2022-09-14T16:43:47-04:00September 13th, 2022|All Posts, Everglades Illustrated, Lake Okeechobee, LOSOM|

6 ways to improve LOSOM in the home stretch

For more than three years, Friends of the Everglades has advocated for a better Lake Okeechobee management plan — one that prioritizes public health and prevents toxic-algae crises while delivering more clean water to the southern Everglades. On Monday, we submitted formal comments to the U.S. Army Corps of Engineers, offering specific suggestions for improvements. Friends of the Everglades is working to ensure the stated operational intent for LOSOM translates into realized benefits when the new lake plan takes effect in 2023. Read our full letter, including six suggested improvements to LOSOM. As the letter states, the toxic-algae crises of 2013, 2016 and 2018 were avoidable catastrophes borne of water management decisions and nutrient pollution. LOSOM is poised to [...]

2022-09-12T18:05:30-04:00September 12th, 2022|LOSOM|

VIDEO: Corps demonstrates that transparency is the best policy in shaping LOSOM

Friends of the Everglades Executive Director Eve Samples (left) and Policy Director Gil Smart (right) converse with Tim Gysan and Col. James Booth of the U.S. Army Corps of Engineers on Thursday, Aug. 18, 2022, during a Clean Water Conversation at the Friends of the Everglades offices in Sewall’s Point. For more than three years, Friends of the Everglades has advocated for a better Lake Okeechobee management plan — one that prioritizes public health and prevents toxic-algae crises like we've seen in years prior. Today we had a chance to speak candidly with Army Corps leaders about the specifics of the new Lake Okeechobee System Operating Manual (LOSOM) that will govern the way water moves in and [...]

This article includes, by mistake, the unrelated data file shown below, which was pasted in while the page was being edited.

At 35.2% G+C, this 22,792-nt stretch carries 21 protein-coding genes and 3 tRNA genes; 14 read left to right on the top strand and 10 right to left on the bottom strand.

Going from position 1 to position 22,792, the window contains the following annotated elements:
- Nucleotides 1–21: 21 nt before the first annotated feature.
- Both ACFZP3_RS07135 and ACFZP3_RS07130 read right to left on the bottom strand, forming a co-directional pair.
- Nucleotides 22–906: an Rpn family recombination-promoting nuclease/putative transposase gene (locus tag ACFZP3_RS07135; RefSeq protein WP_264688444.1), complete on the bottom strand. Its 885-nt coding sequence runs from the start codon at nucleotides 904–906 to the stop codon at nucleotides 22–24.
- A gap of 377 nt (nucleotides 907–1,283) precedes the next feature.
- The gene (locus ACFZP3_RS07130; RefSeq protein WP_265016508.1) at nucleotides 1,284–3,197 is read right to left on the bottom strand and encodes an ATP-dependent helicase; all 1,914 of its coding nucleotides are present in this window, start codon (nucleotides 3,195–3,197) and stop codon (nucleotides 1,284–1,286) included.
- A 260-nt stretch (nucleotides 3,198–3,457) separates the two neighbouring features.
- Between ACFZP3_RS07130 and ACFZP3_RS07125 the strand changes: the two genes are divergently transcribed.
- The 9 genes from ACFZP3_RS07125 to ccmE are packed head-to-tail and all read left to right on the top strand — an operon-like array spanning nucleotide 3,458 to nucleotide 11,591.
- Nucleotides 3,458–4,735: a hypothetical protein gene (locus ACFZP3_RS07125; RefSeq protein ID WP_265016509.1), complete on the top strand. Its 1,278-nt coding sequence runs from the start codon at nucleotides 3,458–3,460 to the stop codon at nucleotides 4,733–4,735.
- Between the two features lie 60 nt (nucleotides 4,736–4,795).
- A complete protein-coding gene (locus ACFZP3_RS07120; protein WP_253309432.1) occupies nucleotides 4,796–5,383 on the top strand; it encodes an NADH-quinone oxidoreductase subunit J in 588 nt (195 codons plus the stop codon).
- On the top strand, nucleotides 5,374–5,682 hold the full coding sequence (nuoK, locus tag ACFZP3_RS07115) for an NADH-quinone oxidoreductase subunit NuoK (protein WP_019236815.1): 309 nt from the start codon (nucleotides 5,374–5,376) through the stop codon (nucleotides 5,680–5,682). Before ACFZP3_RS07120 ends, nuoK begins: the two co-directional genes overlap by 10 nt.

2022-08-18T16:52:09-04:00August 18th, 2022|All Posts, Clean Water Conversations, LOSOM|

Everglades Illustrated: Breaking down LOSOM

How will water move in and out of Lake Okeechobee over the next decade? The image above offers a glimpse of the new Lake Okeechobee System Operating Manual, better known as LOSOM. Allow us to explain. The arrows pointing to the left of the chart indicate lake flows going west to the Caloosahatchee Estuary. The arrows pointing to the right of the chart are going east to the St. Lucie. Zone A (above the red line) represents the highest lake stages. Under LOSOM, when the lake level jumps over 17 feet, all bets are off for the northern estuaries. Maximum releases can be sent east and west to protect the integrity of the Herbert Hoover Dike. These high-level discharges are [...]

2022-08-09T08:09:05-04:00August 9th, 2022|Everglades Illustrated, LOSOM|

LOSOM Update: An improvement, but not a cure-all

            An improvement, but not a cure-all For more than three years, Friends of the Everglades has advocated for a better Lake Okeechobee management plan — one that prioritizes public health and prevents the kind of toxic-algae crisis that devastated Florida in 2018 and years prior. We now have a detailed draft of the new plan, courtesy of the Army Corps of Engineers. In a nutshell: The Lake Okeechobee System Operating Manual (LOSOM) will be an improvement over the existing plan — but, make no mistake, LOSOM will not be a cure-all. LOSOM will reduce, but not stop harmful discharges to the St. Lucie and Caloosahatchee estuaries. It will increase flows south to the Everglades, [...]